As someone who has read a ton of post-apocalyptic and robotic science fiction, I figured out where this story would probably end up pretty early on. That isn’t a criticism of the piece, though. It wouldn’t surprise me if a lot of other authors were influenced by Mr. Dick’s writing style kind of like modern authors have written things that echo the Harry Potter series or various Margaret Atwood novels.

This repetition and evolution of ideas is common in all genres. It will be interesting to see if any of my fellow scifi fans had the same reaction to this story, especially where the ending is concerned.

Wednesday Weekly Blogging Challenge: Books I Can’t Wait to Read in 2020

Hosted by Long and Short Reviews.

Click here to read everyone else’s replies to this week’s question and here to see the full list of topics for the year.

There are plenty of books I’m curious about, but I can think of only one upcoming release that genuinely excites me at this point. (The year is still young, so this will almost certainly change over time!)

The Ballad of Songbirds and Snakes by Suzanne Collins book cover. Image on cover is of a gold mocking jay sitting on a branch. There is a target sign behind it.

The Ballad of Songbirds and Snakes (Hunger Games Prequel) by Suzanne Collins.

I’m thinking about rereading the Hunger Games trilogy before the prequel comes out in May. Here’s hoping that the prequel is well done and answers everyone’s questions about how Panem was created in the first place.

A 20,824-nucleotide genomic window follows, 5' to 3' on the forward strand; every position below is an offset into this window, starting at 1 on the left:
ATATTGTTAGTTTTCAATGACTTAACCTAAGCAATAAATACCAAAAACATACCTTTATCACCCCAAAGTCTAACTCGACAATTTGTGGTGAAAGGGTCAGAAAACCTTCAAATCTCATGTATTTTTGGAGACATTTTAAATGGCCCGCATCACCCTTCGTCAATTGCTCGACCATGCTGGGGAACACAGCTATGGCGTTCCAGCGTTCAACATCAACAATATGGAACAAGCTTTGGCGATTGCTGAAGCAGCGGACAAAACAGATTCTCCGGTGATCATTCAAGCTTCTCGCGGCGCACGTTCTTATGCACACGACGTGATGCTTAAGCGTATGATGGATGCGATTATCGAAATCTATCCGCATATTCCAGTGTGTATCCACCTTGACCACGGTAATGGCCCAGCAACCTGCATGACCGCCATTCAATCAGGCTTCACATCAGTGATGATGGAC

Dangerous Voyage: A Review of Europa Report

Content warning: Found footage and mental illness. I will be discussing these things later on in this post. Europa Report is a 2013 science fiction film about an international group of astronauts who are sent on an expedition to Jupiter’s fourth largest moon, Europa, to see if they can find any evidence of life there.… Read More

Haunting Secrets: A Review of The Lost Ones

Title: The Lost Ones Author: Anita Frank Publisher: HQ (Harper Collins) Publication Date: 2019 Genres: Fantasy, Mystery, Gothic, Horror, Paranormal, Historical Length: 400 pages Source: I borrowed it from the library Rating: 3.5 Stars Blurb: Some houses are never at peace. England, 1917   Reeling from the death of her fiancé, Stella Marcham welcomes the… Read More